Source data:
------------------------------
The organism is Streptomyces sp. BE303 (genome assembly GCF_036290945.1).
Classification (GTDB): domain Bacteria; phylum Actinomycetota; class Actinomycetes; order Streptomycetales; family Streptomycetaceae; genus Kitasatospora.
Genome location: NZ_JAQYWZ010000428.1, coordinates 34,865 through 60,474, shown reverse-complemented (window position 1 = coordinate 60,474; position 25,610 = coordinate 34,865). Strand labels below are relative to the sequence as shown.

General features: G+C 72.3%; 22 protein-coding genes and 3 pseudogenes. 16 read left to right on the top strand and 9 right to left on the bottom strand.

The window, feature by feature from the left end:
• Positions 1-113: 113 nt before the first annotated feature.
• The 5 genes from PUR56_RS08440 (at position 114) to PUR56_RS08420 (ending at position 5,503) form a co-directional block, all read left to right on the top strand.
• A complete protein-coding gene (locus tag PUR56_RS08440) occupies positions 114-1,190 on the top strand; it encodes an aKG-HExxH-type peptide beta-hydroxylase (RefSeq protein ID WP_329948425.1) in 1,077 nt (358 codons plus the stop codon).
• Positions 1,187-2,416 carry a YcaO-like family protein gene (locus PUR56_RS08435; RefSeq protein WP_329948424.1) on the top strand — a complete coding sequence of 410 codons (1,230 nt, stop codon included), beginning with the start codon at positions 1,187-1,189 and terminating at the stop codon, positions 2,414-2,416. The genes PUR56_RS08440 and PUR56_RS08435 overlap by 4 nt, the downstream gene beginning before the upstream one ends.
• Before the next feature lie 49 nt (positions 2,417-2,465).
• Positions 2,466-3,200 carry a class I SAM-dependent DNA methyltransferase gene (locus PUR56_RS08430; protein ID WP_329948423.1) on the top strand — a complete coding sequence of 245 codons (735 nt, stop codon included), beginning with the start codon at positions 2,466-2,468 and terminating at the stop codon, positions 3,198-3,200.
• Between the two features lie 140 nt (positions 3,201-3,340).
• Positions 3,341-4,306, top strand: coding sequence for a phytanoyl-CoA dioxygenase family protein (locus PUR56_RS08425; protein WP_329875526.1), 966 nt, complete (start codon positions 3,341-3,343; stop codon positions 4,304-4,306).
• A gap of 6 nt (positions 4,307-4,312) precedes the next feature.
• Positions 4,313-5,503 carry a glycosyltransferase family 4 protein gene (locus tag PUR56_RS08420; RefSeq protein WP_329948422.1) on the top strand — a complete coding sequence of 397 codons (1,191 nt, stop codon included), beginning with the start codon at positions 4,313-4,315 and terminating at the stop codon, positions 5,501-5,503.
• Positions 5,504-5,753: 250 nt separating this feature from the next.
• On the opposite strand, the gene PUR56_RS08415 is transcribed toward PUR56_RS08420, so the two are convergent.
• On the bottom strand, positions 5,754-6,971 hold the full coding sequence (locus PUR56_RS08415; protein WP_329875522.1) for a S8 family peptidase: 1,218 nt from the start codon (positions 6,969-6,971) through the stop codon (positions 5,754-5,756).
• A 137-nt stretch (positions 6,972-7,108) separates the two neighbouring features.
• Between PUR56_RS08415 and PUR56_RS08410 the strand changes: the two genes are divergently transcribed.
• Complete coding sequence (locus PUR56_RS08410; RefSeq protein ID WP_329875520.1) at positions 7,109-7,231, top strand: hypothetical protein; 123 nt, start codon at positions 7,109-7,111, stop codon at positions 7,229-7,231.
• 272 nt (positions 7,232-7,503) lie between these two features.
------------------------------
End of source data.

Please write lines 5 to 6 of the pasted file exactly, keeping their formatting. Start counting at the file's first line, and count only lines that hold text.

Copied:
The window, feature by feature from the left end:
• Positions 1-113: 113 nt before the first annotated feature.